All three women agreed that their top priority was booking the first night’s accommodation and arranging transport from the airport to their accommodation before arriving at the destination.


Read about other key markets shaking up the industry in our Travel Trends Report 2018:

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Safety is the biggest concern for solo female travellers

Ha recounted stories of unwanted attention she received from men while travelling alone in Europe. “At a club, someone offered money to sleep with me, which I declined. When I left with a female friend, he and his group of friends decided to follow us for a good ten minutes before leaving us alone.”

For Ellie, “I don’t think being female is a barrier to travel, but it has impacted my behaviour. In more patriarchal societies, you can find yourself in a place where you are the only woman present and you’re only speaking to men. It could be because women are not educated or not allowed out of the house after a certain time.”

“I realised I was vulnerable when I arrived at a rail station in Rajasthan to catch my train at 1am. Trains at 1am is not uncommon. At the station, I found out that the train was 10 hours late. I started calling hotels and no one answered. It was not safe to get a tuk tuk alone at night either. So I spoke to the station manager who advised me to stay in the station for the night. It’s in situations like these when you realise how limited your options are when you’re a female and alone.”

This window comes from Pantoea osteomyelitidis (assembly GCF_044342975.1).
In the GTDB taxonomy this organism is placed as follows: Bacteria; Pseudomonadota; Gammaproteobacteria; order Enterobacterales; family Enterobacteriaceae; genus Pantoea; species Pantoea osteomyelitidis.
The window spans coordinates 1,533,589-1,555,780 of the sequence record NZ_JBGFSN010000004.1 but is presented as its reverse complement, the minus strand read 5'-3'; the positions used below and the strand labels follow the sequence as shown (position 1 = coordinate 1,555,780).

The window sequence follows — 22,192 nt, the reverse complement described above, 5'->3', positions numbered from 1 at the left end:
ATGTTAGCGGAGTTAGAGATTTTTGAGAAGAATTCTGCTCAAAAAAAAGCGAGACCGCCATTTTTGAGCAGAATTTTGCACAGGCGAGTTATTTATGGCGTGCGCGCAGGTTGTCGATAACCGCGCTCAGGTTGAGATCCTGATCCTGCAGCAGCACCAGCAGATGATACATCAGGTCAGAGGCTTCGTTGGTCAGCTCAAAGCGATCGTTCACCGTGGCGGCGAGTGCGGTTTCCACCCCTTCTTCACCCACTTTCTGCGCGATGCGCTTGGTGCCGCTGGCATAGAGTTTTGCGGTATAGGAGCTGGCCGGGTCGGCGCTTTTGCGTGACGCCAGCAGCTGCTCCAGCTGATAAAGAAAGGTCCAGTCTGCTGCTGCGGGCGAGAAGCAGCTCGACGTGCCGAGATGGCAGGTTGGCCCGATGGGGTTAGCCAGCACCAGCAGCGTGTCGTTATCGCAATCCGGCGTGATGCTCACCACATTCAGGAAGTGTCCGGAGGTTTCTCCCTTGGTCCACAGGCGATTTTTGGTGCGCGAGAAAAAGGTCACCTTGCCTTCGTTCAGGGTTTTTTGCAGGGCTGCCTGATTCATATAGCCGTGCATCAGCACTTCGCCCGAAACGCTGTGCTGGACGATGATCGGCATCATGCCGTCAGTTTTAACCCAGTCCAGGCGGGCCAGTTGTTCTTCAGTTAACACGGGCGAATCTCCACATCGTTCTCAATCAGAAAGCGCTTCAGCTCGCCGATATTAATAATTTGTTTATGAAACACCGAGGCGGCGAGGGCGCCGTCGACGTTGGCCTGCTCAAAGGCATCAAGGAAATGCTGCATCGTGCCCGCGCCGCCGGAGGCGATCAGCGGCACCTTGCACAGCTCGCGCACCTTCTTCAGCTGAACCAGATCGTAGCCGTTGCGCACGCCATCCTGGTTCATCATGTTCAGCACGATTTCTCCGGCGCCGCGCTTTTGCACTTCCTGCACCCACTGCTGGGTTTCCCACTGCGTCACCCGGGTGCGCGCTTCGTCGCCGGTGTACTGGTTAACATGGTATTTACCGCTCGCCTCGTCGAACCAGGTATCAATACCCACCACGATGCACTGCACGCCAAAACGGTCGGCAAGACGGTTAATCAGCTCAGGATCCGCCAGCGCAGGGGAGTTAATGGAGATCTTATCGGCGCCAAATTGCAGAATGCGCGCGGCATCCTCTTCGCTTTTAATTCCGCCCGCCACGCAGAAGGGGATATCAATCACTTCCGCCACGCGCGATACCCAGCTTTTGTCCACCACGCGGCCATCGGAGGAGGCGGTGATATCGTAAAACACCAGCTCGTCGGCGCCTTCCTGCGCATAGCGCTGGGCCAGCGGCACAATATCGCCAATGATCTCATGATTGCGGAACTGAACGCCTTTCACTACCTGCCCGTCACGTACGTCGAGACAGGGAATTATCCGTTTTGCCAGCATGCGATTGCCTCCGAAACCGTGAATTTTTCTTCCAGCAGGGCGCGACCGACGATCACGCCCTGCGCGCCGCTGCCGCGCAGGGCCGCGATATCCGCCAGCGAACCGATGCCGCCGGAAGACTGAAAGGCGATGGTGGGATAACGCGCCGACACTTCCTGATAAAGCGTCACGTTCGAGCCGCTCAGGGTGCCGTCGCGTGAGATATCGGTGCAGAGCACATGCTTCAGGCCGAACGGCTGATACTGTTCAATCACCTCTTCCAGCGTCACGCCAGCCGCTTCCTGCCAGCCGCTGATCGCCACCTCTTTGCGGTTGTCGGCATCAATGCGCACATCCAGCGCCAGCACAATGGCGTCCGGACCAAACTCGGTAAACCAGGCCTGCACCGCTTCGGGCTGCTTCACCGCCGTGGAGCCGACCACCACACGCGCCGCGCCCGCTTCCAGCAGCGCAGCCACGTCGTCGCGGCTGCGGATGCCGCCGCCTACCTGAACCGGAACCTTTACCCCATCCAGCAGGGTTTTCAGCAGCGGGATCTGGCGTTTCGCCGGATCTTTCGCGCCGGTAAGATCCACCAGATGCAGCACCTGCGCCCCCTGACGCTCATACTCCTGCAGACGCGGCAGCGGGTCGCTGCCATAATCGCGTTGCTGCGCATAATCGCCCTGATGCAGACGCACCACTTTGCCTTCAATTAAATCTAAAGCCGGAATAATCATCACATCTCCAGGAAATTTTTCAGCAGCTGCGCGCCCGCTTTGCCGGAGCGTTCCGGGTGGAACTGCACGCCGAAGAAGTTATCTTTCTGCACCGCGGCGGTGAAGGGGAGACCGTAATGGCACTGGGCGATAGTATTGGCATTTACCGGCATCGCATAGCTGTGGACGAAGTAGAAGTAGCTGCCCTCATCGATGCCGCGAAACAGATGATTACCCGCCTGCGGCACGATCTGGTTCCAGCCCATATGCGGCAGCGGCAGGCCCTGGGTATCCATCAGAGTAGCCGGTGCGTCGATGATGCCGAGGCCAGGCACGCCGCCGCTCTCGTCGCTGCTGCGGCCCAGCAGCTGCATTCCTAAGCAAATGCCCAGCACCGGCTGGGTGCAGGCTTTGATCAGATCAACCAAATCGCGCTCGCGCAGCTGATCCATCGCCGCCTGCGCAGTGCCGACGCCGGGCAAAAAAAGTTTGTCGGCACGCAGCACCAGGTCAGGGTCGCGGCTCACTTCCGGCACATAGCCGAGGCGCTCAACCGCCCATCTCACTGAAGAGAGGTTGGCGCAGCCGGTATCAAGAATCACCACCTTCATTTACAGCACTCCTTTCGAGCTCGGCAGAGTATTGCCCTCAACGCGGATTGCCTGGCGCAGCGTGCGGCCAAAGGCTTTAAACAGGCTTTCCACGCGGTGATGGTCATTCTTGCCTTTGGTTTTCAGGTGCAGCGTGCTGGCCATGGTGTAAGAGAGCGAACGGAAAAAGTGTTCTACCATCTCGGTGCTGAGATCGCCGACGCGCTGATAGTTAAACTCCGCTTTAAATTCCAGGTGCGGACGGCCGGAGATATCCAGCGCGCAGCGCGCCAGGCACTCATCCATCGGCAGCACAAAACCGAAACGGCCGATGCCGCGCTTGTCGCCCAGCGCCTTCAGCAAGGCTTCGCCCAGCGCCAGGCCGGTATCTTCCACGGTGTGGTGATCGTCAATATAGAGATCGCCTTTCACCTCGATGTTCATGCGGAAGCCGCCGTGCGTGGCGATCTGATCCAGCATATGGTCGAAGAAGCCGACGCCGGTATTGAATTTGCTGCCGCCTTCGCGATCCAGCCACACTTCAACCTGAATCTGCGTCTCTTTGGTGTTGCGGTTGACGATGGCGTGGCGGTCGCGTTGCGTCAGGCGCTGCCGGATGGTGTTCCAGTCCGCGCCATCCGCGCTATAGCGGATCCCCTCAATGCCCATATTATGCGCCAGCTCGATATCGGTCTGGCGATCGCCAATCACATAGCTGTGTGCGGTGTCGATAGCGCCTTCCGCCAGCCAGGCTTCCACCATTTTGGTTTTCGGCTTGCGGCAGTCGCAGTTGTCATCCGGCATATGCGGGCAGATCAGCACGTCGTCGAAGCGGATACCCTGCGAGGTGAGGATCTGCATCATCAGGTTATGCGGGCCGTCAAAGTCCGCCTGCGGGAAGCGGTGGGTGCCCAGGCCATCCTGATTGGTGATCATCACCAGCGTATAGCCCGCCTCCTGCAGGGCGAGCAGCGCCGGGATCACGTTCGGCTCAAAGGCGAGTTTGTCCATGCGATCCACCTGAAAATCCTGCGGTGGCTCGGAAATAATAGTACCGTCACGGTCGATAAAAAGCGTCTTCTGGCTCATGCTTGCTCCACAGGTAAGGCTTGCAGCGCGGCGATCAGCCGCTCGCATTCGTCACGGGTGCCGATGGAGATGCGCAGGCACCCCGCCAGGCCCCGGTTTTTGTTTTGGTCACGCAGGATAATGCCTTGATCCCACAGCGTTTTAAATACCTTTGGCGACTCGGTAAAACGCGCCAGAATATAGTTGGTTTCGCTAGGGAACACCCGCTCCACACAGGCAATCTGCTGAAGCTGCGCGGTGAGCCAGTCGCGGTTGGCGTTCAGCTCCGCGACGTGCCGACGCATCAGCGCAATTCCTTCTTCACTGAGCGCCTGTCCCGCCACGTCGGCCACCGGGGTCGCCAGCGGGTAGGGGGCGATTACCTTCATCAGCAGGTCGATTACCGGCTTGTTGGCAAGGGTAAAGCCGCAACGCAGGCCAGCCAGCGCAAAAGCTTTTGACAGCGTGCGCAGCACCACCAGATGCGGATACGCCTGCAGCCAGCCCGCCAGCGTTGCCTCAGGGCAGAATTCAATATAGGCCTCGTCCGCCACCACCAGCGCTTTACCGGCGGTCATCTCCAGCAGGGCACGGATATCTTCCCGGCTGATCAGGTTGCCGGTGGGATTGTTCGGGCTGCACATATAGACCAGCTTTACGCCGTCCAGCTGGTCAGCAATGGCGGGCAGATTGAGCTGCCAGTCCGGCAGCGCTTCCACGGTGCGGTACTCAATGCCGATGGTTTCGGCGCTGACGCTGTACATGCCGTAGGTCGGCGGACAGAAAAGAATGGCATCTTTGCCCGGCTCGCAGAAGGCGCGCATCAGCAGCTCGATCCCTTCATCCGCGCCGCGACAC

Screen Shot 2018-05-03 at 16.58.15


What can operators and destination companies do to create a safer environment for solo female travellers?

  • Overall, the industry should involve more local women to help female travellers. It not only gives a different perspective, but also helps deliver a better experience.
  • Services that have to do with arrival can be very helpful as that’s when people feel most vulnerable because they’re in an unfamiliar place.
  • Companies can post up more reviews from previous solo female travellers to give others a better idea of what to expect.
  • Operators could run tours for smaller groups and create a friendly environment on their tours so that it’s easier to meet new people and make friends.
  • Companies can also connect solo travellers to a local female guide or host to learn more about the place.
  • Destination companies should provide safety tips for solo female travellers, especially when they first arrive.
  • Destinations could share information about neighbourhoods that are safe for women to explore alone.


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Nicole Kow
Posted by Nicole Kow
After graduating from the UK, Nicole travelled around Europe before joining TrekkSoft's marketing team six years ago. Today, she leads all marketing and communication strategies to deliver the best content across all channels.